November 3, 2014
StackStorm delivers enhanced productivity within highly automated DevOps environments; expands team to drive growth in open source community
PARIS (OpenStack Summit 2014, booth E2) – November 3, 2014 –StackStorm, a software company leading the third wave of operations automation, today announced the release of StackStorm 0.5, open source software for operations automation. Available in private beta since spring 2014, the open source software is now accessible for technology companies and enterprises to manage the integration and automation of their environments, such as tying together continuous integration (CI), continuous deployments (CD), ongoing troubleshooting and remediation and more.
To keep pace with increasing business demands and to expand the company’s presence in the open source community, StackStorm has also brought on new team members that have contributed to progress in DevOps and OpenStack. Former operations hacker at GitHub and PuppetLabs, James Fryman has joined as a DevOps Stormer, and Tomaz Muraus, project chair of Apache Libcloud who most recently worked at Rackspace, has taken on the role of software engineer. In addition, Don Jaworski, member of the board of directors at SwiftStack and a well-regarded leader and advisor of infrastructure companies, has joined as an advisor.
“In our DevOps studies, the need for end-to-end orchestration and integration in the tool chain tend to top the list of gaps that DevOps teams are encountering,” said Michael Coté, research director, infrastructure software, 451 Research. “There’s a lot of work to be done here, so it’s great to see folks like StackStorm rolling up their sleeves.”
By tying together existing infrastructure and applications environments, StackStorm helps organizations automate their environments in a simplified and transparent manner, reducing the risk that the automation itself becomes a fragile bottleneck, and enabling the 10-100x productivity improvements of highly automated DevOps environments.
Leveraging StackStorm, organizations are able to define, and share (as code) operational patterns both inside their organization and across the broader DevOps and OpenStack communities. These operational patterns can be comprised of events linked to decisions and actions with the help of workflows as well as metadata about the performance of these patterns. Additionally, StackStorm adds audit, access controls, rich APIs, user interfaces, and bi-directional integration into collaboration environments like chat and more to act as an overall automation library and integration layer.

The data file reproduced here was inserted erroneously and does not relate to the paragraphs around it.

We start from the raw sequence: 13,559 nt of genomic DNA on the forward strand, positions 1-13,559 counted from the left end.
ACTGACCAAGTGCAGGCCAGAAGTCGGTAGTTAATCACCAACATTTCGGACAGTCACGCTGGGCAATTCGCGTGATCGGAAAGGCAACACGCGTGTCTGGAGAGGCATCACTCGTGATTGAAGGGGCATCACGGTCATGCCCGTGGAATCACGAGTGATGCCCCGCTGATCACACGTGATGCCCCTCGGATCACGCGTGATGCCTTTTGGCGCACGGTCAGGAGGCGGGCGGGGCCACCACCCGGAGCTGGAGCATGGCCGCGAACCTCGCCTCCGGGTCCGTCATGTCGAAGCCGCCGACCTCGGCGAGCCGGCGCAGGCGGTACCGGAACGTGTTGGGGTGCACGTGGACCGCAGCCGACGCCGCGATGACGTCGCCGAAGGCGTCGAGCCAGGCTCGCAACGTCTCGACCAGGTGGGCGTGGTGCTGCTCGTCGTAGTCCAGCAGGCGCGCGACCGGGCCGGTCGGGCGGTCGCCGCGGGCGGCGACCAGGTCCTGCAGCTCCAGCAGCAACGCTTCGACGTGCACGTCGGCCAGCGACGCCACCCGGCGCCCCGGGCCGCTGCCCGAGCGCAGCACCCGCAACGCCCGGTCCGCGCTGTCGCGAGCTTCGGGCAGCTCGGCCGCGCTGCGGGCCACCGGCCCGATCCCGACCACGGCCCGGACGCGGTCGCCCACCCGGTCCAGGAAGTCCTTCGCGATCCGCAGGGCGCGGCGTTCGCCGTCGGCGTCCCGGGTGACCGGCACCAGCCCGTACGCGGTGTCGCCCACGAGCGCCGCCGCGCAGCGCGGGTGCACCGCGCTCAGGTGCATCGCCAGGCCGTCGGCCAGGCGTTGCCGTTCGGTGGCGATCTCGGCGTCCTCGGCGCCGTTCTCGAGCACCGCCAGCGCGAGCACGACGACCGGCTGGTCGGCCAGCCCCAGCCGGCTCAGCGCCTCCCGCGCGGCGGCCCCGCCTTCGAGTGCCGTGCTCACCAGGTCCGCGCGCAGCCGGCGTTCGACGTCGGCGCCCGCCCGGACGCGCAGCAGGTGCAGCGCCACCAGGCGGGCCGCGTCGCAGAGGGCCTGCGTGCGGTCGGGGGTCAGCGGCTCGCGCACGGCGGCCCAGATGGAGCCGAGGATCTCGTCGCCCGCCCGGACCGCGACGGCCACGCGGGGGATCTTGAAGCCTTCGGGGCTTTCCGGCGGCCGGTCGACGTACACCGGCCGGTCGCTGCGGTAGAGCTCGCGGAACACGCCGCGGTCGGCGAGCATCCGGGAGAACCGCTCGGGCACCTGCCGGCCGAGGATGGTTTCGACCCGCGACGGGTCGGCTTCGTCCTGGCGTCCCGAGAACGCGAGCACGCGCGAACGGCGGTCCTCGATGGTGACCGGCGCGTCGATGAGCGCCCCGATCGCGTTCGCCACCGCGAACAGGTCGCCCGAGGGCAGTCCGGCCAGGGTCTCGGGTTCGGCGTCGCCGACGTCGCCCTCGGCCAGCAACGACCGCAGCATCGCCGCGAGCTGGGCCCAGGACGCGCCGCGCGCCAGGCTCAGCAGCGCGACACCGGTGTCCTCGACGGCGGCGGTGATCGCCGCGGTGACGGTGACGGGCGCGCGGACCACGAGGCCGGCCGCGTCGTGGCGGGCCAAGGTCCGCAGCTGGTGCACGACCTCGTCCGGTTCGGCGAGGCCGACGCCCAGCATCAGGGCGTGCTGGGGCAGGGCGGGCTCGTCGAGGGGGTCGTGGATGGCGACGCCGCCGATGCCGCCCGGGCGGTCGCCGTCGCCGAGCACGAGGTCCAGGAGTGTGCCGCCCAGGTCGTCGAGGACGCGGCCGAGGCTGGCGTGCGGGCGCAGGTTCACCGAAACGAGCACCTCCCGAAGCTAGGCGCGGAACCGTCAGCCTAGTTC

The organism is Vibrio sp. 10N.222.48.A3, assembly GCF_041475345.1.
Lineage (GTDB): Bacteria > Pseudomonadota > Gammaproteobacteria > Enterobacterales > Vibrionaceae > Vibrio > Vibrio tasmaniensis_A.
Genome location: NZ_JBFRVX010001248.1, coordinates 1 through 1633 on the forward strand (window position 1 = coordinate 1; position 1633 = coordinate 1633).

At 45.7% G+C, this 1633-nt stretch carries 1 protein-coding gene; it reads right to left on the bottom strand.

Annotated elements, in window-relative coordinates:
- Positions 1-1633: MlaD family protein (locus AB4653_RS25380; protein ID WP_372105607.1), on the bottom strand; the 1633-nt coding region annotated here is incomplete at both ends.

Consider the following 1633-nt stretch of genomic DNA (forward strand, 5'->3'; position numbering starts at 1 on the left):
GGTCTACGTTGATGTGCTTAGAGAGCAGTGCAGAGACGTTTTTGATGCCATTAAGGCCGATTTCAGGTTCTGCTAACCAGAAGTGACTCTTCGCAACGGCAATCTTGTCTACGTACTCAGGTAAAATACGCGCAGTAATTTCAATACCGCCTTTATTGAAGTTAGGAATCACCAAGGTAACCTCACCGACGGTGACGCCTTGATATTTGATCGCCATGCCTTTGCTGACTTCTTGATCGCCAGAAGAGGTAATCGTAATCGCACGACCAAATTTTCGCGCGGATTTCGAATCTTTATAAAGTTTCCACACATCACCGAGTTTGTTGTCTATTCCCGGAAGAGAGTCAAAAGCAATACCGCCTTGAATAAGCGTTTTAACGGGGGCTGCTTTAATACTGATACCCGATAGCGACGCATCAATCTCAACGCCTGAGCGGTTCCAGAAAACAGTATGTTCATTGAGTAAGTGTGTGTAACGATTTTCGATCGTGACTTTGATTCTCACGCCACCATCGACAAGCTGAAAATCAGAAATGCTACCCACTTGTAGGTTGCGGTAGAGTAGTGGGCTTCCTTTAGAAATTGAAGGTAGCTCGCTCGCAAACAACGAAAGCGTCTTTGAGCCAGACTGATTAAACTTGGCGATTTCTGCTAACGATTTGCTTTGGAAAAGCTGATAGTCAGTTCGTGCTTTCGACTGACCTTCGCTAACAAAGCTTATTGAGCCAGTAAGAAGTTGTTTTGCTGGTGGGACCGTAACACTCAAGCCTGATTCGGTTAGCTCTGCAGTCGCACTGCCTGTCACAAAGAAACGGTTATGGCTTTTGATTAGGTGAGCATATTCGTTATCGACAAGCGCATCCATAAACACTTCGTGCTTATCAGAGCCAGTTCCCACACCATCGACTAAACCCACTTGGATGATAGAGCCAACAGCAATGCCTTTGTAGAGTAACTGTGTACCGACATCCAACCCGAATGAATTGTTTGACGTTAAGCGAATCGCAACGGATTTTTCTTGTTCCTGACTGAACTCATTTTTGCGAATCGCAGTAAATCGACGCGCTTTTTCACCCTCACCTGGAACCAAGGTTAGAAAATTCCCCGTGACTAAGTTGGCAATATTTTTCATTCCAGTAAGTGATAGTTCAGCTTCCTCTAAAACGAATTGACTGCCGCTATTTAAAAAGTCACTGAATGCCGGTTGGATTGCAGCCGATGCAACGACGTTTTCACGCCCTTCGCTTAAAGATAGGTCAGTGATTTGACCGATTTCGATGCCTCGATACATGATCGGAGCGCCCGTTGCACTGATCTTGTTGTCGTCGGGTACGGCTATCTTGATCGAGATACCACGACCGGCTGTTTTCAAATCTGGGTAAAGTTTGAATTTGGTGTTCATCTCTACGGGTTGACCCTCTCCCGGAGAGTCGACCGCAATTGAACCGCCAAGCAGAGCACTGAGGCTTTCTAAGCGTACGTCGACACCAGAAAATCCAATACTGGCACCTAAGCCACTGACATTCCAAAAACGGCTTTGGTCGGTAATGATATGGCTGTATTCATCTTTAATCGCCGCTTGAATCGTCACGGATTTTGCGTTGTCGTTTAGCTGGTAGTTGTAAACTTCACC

“DevOps is a profound improvement in the building and operation of technology. Automation that ties together and improves each phase of the technology development pipeline is crucial for DevOps to continue to transform IT,” said Evan Powell, co-founder and CEO of StackStorm. “StackStorm’s code is Apache open source, and our community includes fellow developers and also many operators who may have suggestions as to what integrations and operational patterns they’d like to adopt. We are thrilled to welcome James, Tomaz and Don to the team as their experience is already playing a major role as we grow StackStorm into a leader of the current wave of operations automation.”
StackStorm works with the solutions typically found in today’s operational environments, including OpenStack, AWS, Docker, Jenkins, Bamboo, PagerDuty, HipChat, Slack and more – absorbing events and taking actions.
Additional integrations and automations can be found on the StackStorm community page at http://stackstorm.com/community/. To download and install StackStorm 0.5 open source software, please visit www.stackstorm.com/start-now/.
StackStorm is an emerging leader of the third wave of operations automation. StackStorm solutions leverage existing configuration management and monitoring solutions to deliver automation that safely ties together todays loosely coupled, heterogeneous, ever changing cloud infrastructures. Built from the ground up with DevOps in mind, StackStorm’s vision is a world of self-driving data centers that learn over time how to better operate themselves. The company was founded in 2013 and is headquartered in Palo Alto, California.